2009-09-10 / View From the Middle

View From The Middle

Do Morals Even Enter The CIA Interrogation Question?
By Charles Rogers

It's another dilemma. To me, anyway.

What would you rather have — the CIA being nice guys (and gals) and full of moral fortitude and treating those who would destroy our way of life with tenderness and gloves made of kid and mink because that's the "American way?"

Or would you prefer the old fashioned "hit 'em where they hurt" approach, with waterboarding and, yes, torture and fear and psychological arm-twisting so you can find out where the terrorists are and, perhaps, which skyscrapers they intend to attack next?

Yes, it does become a dilemma if you've been brought up in that same "American way" where you've been taught what's right and that right is might and all that stuff that made us come out on top time after time. The problem, though — according to former Vice President Dick Cheney, who is trying to block an investigation by our current Attorney General Eric Holder into how the CIA used methods of torture against captured alleged terrorists after the attack on the twin towers — is how impractical that can be as realities are faced head-on.

Supposedly, according to Cheney, those realities entailed everything leading up to the original plot on September 11, 2001, the anniversary of which we are commemorating tomorrow, and for a few years thereafter. By using the harsh interrogation methods, such as waterboarding and threats against the lives of those being questioned, plus all those horrible tactics we've all read about but couldn't bring ourselves to believe our own CIA would commit, Cheney said we indeed saved lives.

During interviews as recently as two weeks ago, the former V.P. cited the investigation as "outrageous," and said, "it will do great harm, long term, to our capacity to have the CIA take on the difficult job of interrogating terrorists and others who would kill all of us." He said President Obama should, by this time, be looking at the tactics of his and Bush's administration for pointers.

For those of us who deeply and sincerely wish that the CIA could use "softer," perhaps more skillful methods of interrogating those we capture during wars or other conflicts, there has to be a time to be pragmatic. In my heart, I know that Cheney is morally wrong — maybe even morally inept, just like his former boss. He and former Defense Secretary Donald Rumsfeld were (are?) war mongers whose thoughts were to win at all costs, no matter how many of our young soldiers would be hurt or killed — just because that's the job of the U.S. military, including the CIA.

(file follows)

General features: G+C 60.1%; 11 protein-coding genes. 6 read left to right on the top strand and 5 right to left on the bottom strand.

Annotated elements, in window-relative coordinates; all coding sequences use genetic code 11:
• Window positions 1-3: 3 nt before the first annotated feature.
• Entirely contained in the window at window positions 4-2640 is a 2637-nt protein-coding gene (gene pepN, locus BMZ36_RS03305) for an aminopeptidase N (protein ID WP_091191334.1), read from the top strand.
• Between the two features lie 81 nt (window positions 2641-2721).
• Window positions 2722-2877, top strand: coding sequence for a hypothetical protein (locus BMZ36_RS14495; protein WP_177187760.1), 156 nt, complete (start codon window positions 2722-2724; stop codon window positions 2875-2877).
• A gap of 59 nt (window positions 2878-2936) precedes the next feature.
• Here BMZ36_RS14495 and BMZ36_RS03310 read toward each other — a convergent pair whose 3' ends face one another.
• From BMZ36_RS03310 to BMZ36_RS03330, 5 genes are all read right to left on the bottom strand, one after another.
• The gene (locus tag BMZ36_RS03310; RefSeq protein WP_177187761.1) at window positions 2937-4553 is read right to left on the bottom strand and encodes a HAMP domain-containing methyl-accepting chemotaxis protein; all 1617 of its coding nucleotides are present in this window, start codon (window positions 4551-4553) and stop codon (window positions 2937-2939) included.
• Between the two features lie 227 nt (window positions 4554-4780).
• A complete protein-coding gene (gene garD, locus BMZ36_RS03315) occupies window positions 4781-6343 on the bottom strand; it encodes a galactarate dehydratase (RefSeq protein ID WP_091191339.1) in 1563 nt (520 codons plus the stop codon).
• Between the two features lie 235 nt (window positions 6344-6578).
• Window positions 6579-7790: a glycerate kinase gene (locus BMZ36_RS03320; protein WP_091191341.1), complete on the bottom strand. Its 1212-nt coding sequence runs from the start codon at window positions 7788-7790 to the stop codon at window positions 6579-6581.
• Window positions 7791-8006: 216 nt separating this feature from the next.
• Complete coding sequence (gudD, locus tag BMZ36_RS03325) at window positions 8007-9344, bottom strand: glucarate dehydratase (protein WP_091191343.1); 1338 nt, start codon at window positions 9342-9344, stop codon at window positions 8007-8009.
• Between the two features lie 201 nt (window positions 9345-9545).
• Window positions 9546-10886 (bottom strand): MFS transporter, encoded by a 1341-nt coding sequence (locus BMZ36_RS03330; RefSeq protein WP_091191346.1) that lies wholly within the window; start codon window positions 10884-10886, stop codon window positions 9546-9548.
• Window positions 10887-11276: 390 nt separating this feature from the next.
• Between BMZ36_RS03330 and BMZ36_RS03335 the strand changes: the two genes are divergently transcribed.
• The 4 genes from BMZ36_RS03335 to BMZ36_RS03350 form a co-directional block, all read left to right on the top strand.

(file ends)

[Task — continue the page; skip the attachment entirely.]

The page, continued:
Cheney, as we know, is a cover name for Dr. Strangelove.

But back to that dilemma: I don't know about you, but I don't like the idea of being the bad guy. It's not my personal "thing" to support waterboarding or pulling out someone's fingernails or depriving them of sleep or harming their children or…. you know what I mean. As much as all of those immorals go against my morals, I can pray that we don't — and won't — have to use those tactics.

On the other hand…we have a dilemma.

According to some sources, it's almost a given that the Inquisition-like methods supposedly used at the time not only followed official military guidelines but, they say, nothing defined as "torture" was used. That's what Holder and his inquisitors are looking into. Maybe they'll find that nothing "bad" really happened.

All together now: YEAH, RIGHT!

But no matter. Even if they find discrepancies in the actions of some CIA agents during interrogation procedures and prosecute the alleged offenders, it won't put a stop to it. Oh, yes, "on the books," maybe, there will be rules, even laws, saying certain methods shouldn't be used and the CIA operatives will be prosecuted if they do. Meanwhile, don't try to tell me certain scornful actions won't still take place and won't continue. During war is no time to be naive. Nothing can be precluded. Nothing.

However, even some literary fiction enters the case when you think about Sir Ian Fleming's famous spy character James Bond who has "a license to kill." Bond's pact is just between him and his "good guy" immediate supervisor and means he can do anything to the enemy that he damn well pleases — as long as he gets the information from the bad guy.

Of course, we easily laugh that off. But stop a moment and give it a second thought. Cheney, playing the supervisor, puts the fear element into the mix: He logically points up how many were killed in the Twin Towers attack and, perhaps, how many lives might have been saved by "those" methods we sanctimoniously scorn.

Or do we? Thus — another dilemma!

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